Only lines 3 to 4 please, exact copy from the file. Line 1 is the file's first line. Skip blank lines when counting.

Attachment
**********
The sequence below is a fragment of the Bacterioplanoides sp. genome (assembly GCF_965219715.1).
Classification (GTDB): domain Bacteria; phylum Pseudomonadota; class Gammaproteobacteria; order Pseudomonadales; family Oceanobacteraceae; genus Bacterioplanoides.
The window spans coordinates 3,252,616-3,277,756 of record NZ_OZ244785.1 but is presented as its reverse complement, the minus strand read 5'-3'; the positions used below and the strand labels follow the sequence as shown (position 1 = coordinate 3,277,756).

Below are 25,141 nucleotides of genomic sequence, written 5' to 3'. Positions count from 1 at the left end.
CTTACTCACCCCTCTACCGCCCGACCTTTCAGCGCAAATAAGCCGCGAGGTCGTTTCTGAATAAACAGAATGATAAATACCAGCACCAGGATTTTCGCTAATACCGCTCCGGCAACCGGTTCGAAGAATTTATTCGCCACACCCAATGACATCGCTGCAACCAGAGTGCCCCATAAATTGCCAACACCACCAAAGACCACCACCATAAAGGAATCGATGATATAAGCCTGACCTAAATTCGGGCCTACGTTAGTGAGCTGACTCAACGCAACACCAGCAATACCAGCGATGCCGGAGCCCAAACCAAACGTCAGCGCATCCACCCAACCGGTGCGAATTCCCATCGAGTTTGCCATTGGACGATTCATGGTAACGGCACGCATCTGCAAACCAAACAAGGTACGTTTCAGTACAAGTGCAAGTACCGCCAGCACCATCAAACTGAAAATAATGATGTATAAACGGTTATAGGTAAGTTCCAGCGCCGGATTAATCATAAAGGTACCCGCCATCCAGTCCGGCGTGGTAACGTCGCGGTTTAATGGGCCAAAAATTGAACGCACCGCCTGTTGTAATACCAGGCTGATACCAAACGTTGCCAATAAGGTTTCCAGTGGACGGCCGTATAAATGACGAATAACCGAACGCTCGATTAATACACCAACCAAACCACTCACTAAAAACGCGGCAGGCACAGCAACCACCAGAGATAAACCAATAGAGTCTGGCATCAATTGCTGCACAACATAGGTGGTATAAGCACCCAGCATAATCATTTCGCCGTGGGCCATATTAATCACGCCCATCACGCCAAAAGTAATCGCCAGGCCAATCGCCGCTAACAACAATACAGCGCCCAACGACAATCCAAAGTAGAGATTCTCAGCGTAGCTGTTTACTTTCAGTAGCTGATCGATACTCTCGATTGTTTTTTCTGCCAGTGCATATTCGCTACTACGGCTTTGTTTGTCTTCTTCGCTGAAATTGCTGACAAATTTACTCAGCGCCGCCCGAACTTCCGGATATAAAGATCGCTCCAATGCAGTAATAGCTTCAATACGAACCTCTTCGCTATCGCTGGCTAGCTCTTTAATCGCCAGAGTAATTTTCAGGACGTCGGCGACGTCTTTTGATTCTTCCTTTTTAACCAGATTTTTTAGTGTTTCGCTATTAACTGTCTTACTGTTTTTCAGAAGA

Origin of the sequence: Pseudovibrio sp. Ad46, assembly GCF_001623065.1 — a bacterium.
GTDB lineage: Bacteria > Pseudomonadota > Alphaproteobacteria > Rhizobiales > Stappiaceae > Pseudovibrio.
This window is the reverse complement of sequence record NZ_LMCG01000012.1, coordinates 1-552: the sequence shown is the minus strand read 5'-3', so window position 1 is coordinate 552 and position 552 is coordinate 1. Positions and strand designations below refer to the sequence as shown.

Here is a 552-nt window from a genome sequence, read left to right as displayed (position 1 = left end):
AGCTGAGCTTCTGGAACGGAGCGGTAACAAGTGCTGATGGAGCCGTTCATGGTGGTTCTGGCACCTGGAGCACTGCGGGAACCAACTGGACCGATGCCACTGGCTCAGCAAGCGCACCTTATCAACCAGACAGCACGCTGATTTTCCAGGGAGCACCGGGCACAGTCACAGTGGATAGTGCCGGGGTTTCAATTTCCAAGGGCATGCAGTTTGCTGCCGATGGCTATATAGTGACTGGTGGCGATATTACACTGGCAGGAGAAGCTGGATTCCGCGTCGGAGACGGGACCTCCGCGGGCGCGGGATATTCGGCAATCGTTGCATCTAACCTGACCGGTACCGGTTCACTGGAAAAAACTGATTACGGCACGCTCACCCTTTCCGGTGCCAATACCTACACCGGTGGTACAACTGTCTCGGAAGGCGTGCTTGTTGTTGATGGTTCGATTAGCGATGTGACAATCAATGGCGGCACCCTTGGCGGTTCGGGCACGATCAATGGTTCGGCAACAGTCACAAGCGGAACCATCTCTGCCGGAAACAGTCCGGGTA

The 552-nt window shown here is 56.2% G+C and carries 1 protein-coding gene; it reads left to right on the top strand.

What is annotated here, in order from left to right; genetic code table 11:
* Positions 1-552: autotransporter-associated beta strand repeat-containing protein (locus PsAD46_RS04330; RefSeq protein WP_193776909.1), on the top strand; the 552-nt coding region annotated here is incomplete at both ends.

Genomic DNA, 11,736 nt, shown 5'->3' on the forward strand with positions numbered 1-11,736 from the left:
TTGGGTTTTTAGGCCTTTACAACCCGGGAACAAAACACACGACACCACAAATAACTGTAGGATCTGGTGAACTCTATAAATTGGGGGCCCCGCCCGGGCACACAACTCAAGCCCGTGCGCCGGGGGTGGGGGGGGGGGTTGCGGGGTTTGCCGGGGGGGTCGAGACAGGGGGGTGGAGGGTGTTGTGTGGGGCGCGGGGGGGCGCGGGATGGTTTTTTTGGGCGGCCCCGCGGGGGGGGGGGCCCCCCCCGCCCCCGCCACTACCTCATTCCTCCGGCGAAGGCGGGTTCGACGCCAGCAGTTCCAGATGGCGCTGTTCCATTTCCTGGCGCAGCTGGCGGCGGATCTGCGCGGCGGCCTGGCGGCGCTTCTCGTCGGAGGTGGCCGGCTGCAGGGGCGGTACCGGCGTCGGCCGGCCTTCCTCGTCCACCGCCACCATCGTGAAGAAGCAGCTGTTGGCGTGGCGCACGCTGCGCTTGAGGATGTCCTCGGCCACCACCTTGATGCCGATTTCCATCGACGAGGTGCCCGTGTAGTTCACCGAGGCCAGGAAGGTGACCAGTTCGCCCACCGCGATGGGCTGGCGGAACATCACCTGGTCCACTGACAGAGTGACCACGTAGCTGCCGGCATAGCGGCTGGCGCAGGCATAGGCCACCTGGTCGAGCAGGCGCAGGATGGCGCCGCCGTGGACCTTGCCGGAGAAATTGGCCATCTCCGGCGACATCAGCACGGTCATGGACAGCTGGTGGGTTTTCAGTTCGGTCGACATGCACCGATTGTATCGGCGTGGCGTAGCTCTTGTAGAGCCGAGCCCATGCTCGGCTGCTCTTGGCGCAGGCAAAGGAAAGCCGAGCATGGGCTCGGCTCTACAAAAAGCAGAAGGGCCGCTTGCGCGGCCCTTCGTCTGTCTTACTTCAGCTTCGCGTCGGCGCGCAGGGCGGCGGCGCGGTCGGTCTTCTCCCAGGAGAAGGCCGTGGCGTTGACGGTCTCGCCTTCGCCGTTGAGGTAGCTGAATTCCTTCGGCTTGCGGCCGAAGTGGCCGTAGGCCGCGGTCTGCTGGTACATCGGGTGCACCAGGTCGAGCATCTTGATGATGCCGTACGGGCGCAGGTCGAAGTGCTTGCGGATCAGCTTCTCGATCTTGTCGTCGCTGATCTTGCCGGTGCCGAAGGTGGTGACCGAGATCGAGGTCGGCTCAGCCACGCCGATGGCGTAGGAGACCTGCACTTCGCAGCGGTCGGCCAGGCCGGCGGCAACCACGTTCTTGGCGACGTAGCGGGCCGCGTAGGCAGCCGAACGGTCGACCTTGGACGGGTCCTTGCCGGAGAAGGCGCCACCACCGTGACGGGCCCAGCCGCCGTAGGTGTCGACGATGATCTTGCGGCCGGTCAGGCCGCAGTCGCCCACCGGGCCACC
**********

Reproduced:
The window spans coordinates 3,252,616-3,277,756 of record NZ_OZ244785.1 but is presented as its reverse complement, the minus strand read 5'-3'; the positions used below and the strand labels follow the sequence as shown (position 1 = coordinate 3,277,756).

Below are 25,141 nucleotides of genomic sequence, written 5' to 3'. Positions count from 1 at the left end.